This means providing a place and time for someone so they can share their thoughts completely and strive to feel what they feel as well.
Many individuals refuse to do this and give guidance, remedies, or affirmation instead. So when you’re attempting to solve the issue with the other guy, you’re still not even listening to their feelings. Listening gently and answering questions about their wants, thoughts, and demands are the right policy. They may need guidance or just a smile sometimes, but sometimes they may not even recognize themselves.
That’s when it comes to the influence of thought and rephrasing. What people need is often not the same as what they think and feel they desire. You will help them appreciate what they are attempting to express by meditation and rephrasing.
Your manager can say, for instance, “You’re not a great communicator.” This frustrates you because she’s never made complaints about this before. So you focus on her claim about you:” I’m not a good communicator. “This enables her to broaden on her statement, and she says, “Yes, yes, last week we skipped a shipment because nobody knew about it.”
You rephrase what she told back to her in your language to make sure you’ve heard: “We delayed shipment and none of the members of the team were informed of it.” This tells her that you’ve heard and, if appropriate, helps her to correct you.
But afterward, she acknowledges what you said and answers, “Yes, we need to adjust the process so that everyone knows when a shipment is expected.” The use of NVC has made her see that she has an issue with the new system and not with you.
Chapter 10 – NVC is a versatile conflict-resolution mechanism.
Almost no one in our daily lives will escape confrontation. Luckily, NVC’s teachings offer valuable methods for dispute settlement. So, follow these steps when sparks appear to fly next time:
You need to create a human link first and foremost. This relation is the baseline from which the parties concerned will comprehend the thoughts and desires of each other.
The next goal is to make sure that an honest position arrives for the purpose of communicating. From the beginning, it has to be obvious that the aim is not to exploit the other party, but instead to build a secure space in which each side can communicate its needs. By analyzing and defining emotions, linking them to the desires of all sides, and constructing specific, feasible demands, this can be done.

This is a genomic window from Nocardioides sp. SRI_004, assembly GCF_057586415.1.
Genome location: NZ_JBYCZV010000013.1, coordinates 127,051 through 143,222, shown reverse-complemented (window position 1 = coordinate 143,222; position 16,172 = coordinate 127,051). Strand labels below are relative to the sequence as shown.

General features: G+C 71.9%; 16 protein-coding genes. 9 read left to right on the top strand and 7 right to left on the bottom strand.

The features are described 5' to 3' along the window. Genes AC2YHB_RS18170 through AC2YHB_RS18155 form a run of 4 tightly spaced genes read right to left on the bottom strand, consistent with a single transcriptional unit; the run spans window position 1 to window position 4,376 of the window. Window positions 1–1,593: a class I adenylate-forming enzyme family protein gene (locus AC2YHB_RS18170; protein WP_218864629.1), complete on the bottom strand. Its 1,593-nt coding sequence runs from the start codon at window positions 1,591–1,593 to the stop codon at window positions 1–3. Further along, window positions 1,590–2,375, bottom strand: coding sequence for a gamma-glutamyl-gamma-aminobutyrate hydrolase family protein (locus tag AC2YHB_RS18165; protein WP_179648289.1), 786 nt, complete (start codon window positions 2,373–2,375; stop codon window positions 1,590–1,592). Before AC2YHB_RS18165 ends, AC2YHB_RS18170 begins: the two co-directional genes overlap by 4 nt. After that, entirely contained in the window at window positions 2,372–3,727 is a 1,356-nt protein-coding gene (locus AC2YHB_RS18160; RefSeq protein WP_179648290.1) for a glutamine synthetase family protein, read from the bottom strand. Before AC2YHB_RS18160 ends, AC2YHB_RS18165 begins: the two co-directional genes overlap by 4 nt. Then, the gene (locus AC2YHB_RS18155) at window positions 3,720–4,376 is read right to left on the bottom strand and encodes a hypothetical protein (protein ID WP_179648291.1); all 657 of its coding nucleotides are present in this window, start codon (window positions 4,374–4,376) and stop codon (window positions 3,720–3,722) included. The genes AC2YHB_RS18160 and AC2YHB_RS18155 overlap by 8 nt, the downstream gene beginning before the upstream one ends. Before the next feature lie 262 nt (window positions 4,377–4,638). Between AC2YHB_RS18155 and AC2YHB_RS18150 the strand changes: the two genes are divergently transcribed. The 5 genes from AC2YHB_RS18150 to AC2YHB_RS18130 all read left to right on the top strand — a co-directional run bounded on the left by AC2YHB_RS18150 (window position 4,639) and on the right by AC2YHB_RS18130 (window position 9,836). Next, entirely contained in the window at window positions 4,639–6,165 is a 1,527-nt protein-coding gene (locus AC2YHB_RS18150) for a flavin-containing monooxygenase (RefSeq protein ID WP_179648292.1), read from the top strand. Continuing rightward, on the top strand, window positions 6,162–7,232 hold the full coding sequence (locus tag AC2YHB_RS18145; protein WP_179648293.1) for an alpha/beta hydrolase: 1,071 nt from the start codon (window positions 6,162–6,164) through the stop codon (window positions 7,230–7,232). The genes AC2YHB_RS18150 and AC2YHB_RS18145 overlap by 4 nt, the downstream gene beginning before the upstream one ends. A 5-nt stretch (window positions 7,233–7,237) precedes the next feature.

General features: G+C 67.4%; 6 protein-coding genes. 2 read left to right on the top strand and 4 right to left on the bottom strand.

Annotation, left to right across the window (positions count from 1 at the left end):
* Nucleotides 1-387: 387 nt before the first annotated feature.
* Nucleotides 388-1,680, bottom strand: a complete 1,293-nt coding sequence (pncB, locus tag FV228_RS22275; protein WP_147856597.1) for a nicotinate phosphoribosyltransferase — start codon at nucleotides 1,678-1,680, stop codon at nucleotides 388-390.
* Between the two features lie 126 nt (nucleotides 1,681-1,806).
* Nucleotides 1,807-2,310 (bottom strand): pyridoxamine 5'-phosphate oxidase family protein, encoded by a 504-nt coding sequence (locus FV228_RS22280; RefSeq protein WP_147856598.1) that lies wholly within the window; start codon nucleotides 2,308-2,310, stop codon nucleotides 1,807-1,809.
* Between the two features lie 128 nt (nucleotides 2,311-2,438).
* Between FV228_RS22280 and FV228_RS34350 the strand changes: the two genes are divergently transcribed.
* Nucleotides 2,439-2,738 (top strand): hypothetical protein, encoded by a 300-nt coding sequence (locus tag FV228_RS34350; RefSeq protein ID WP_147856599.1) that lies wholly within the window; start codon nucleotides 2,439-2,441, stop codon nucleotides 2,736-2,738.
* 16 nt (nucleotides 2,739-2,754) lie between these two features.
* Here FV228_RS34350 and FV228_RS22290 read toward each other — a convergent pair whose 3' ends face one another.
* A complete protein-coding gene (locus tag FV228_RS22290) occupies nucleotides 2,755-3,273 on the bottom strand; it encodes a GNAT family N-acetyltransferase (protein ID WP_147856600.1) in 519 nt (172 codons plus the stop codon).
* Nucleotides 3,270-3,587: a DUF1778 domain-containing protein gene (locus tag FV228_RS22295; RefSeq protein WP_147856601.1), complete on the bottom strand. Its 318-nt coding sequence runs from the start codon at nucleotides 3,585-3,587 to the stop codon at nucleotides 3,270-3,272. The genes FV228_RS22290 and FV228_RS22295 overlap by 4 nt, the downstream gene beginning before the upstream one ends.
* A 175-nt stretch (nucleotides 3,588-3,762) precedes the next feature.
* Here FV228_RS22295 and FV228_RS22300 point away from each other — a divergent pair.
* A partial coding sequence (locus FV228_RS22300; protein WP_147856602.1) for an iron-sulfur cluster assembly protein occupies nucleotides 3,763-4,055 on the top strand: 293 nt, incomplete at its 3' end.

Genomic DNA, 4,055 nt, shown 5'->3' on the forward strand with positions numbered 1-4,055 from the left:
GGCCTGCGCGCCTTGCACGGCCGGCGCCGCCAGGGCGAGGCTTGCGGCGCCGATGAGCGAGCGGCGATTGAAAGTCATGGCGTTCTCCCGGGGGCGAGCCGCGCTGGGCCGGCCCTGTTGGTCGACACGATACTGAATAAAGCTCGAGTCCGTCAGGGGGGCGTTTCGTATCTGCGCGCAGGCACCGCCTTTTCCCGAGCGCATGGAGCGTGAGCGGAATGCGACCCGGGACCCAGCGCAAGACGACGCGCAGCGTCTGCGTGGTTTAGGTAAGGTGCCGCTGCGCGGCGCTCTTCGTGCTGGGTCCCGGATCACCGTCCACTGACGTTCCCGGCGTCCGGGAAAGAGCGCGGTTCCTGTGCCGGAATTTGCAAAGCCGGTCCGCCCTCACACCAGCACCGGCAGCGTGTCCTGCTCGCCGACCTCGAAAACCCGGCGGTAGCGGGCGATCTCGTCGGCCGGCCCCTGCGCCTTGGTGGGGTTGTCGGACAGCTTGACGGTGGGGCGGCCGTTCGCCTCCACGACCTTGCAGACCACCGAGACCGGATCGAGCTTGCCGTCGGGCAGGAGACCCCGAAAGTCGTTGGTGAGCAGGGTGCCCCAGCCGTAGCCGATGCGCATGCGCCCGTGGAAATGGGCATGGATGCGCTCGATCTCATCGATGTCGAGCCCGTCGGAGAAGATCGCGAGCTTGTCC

Such demands are then reviewed with the objective of achieving fulfillment, not compromise. Fulfillment is when the interests of all partners are completely satisfied. This contrasts sharply to reconciliation, where something is offered away by both sides and neither is fully fulfilled.
Assume a fight between a couple overtaking their pet for a stroll, for instance. One partner says, “You never take out the dog”, and the other replies, “I always take out the dog!” They all understand that getting the dog out clashes with their respective plans after analyzing and understanding their emotions.
One spouse says, “In the mornings, I need you to take the dog on a walk because I always miss the subway.” The other spouse answers, “That’s alright with me. But it seems appropriate that on the weekends you take the dog out so that I can play golf.” They consent to their demands, and both parties end up happy.
Nonviolent Communication: A Language of Life by Marshall B. Rosenberg, Arun Gandhi Book Review
In our minds and our intimate relationships, the nonviolent dialogue is a systematic way of eliminating tension. We will eventually make the world a safer place by adding kindness into every sentence we say and listening to everybody’s needs, even our own.
Acknowledge your wishes.
The next moment you feel frustrated, take a break, and doubt your anger’s origins. Question yourself, “Why am I furious?” rather than “Who am I mad at?” You will become conscious, by discussing the emotions at the source of your rage, that it is your response that makes you upset and not other people. Eventually, you will recover ownership of the situation and decide which of the criteria remains unmet.